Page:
Igor Kalyapin on the draft law submitted to the State Duma of the Russian Federation by the Chechen lawmakers


13 January 2015

The draft law submitted by the Parliament of the Chechen Republic is becoming a widely discussed issue in the media. As is evident from the explanatory memorandum, «the objective of the proposed law is strengthening civil and criminal liability for persons who committed crimes of terrorism against public security, as well as for their parents and full-aged close relatives». Many journalists and my colleagues human rights defenders interpreted this initiative of the Chechen lawmakers as an attempt to legalize the criminal practice which was implemented in the Chechen Republic after 5 December of last year, when after Ramzan Kadyrov’s call for out-of-court reprisals the militants relatives houses demolitions and deportations out of Chechnya began. Admittedly, that’s how authors of this legislative initiative comment on their own draft law. However, let us not jump to conclusions but let’s try to understand what is really going on.    

(Photo: one of the burnt houses in Yandi settlement of Achkhoy Martan region of the Chechen Republic, December 2014. Photo by Aleksandra Sokolova) 

All penal or remedial measures which are provided by the proposed draft law are planned to be applied only «on condition if the fact of assisting the persons who committed such crimes (terrorism) is established».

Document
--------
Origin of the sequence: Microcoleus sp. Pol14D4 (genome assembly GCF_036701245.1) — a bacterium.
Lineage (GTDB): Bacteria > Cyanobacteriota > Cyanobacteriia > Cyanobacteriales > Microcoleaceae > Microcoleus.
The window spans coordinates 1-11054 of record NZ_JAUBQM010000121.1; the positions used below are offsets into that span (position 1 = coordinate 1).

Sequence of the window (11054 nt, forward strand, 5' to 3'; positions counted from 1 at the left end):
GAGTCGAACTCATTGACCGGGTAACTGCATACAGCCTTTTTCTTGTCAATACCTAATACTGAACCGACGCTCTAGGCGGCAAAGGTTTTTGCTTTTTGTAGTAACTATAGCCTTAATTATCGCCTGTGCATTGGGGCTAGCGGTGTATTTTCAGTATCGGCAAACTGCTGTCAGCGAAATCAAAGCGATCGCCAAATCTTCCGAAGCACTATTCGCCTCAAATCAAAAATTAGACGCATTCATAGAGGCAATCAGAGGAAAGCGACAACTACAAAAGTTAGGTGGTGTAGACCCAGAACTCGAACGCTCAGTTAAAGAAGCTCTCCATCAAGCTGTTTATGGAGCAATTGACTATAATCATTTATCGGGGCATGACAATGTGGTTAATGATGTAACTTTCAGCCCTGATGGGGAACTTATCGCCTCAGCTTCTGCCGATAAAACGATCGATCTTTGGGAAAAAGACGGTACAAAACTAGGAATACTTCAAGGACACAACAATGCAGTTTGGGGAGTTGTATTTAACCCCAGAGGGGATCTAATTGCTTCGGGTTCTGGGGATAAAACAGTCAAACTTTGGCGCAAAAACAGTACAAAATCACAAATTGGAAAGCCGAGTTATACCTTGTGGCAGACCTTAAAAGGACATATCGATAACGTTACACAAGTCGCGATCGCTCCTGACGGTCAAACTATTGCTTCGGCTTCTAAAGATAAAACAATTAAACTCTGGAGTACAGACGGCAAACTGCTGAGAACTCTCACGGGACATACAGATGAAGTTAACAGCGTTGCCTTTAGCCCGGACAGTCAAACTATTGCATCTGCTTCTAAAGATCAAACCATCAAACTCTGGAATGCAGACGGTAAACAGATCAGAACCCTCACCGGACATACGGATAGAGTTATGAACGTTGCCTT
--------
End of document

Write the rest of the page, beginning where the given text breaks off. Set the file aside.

In connection with this I would like to point out that the applicable Criminal Code provides for criminal liability (Article 205.1 of the Criminal Code of the Russian Federation) of persons assisting terrorists. A different matter is that the fact of such assistance must be established by the investigative authorities and the court justice. No one can be subjected to persecution only because of kinship with a militant. The Chechen lawmakers did not suggest anything new apart from escalation of penalties against terrorists and the assisting persons. Whether or not this is a justifiable measure is a disputable question. In my opinion a suicide terrorist could not care less whether he gets 15 or 25 years prison term. He does not think about this and escalation of penalties is not going to stop him.   

The draft law also includes other parts which are puzzling, to put it mildly.  

However, this is not the main issue. In my opinion, the main thing is that in Russia there is no law providing liability for the mere fact of kinship with whoever, and there can’t be such a law. The draft law of the Chechen law makers does not contain such a liability either. Therefore, the practice of banishment of the militants’ relatives from their households simply because they are relatives, demolition of their houses, deportation out of Chechnya was and in any case is illegal, what is more – criminal. And people, destroying someone’s houses, even if they act according to some big boss’s order, have to understand that they are committing a crime which is punished with up to 5 years prison term per Article 167 of Criminal Code of the Russian Federation. 
Igor Kalyapin.

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